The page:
There are several ways you can diversify your portfolio, according to Investopedia.
Sector and Industry Investing
As we explained above, Adam was heavy into the travel and hospitality industry. In order to diversify for a pandemic, he should have invested in streaming services, companies like Netflix, and other media companies, to provide counter balance.
Diversifying Across Companies
While Adam didn’t create the best portfolio for a global pandemic, he did create a solid portfolio of diversified companies in one sector. Owning hotel stocks, cruise ship stocks, and airlines was a solid idea to spread his money out in the travel sector, and that’s a prime example of how someone could diversify across companies in one market sector.
Diversifying Across Asset Classes
Long time readers will know we’ve harped on diversifying investments among many different assets classes for quite a while. Real estate investing, commodities, and now cryptocurrency, are all great asset classes that can be utilized to minimize investment risk. And let’s not forget about something we STRONGLY believe in – precious metals. As one of the longest running forms of currency, precious metals are a hedge against inflation and can help your portfolio through economic turmoil. But don’t just take our word for it, get a free gold and silver investing guide from Goldco and find out for yourself.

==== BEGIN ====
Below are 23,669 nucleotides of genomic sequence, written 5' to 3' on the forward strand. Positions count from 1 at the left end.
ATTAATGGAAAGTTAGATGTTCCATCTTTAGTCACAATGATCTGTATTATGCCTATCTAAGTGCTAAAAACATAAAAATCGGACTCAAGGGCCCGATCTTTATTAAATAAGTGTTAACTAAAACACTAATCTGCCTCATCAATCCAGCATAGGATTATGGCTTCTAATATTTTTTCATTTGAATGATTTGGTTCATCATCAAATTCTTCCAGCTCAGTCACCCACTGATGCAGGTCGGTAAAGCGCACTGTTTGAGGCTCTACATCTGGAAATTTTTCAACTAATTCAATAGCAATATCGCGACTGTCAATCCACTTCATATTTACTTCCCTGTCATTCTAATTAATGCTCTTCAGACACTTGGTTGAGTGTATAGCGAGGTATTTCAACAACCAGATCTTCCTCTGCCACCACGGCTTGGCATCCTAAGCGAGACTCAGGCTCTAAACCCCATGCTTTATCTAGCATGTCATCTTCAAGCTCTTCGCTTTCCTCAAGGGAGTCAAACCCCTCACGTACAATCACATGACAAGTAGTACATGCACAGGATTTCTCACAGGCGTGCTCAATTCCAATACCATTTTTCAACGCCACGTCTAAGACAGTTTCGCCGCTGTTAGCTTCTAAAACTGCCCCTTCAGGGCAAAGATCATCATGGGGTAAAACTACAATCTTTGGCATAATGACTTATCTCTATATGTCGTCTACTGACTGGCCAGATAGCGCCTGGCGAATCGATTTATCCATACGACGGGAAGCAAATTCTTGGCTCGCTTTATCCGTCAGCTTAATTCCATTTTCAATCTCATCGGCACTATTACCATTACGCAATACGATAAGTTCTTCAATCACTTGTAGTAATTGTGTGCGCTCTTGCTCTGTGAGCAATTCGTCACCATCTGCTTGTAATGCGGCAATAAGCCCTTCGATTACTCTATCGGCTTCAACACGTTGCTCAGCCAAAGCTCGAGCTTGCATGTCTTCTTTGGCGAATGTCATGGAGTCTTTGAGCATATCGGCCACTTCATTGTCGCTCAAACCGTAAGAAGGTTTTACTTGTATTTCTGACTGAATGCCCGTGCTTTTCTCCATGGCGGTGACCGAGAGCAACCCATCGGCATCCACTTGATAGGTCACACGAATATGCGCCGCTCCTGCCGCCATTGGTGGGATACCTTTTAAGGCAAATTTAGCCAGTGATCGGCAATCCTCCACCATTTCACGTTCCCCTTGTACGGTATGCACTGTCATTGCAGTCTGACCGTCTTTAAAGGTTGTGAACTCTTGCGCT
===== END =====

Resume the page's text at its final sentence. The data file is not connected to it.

Diversifying Across Borders
In today’s day and age, it’s easier than ever to invest across borders. You can invest in currency, property, and more. Imagine what a drastic tax law change would do to the U.S. Are you certain you want all of your investments to be tied to the U.S. economy?
Diversifying Across Time Frames
Don’t put all your investments into “long shots that may pay off in five or ten years.” That’s a very risky way to invest that could wreck your portfolio. Instead, choose lesser producing, short term liquid investments coupled with long term, stable investments, and then have a small portion of your portfolio into more high risk investments, if you have the appetite for high risk investing.
How Many Stocks Should You Invest In?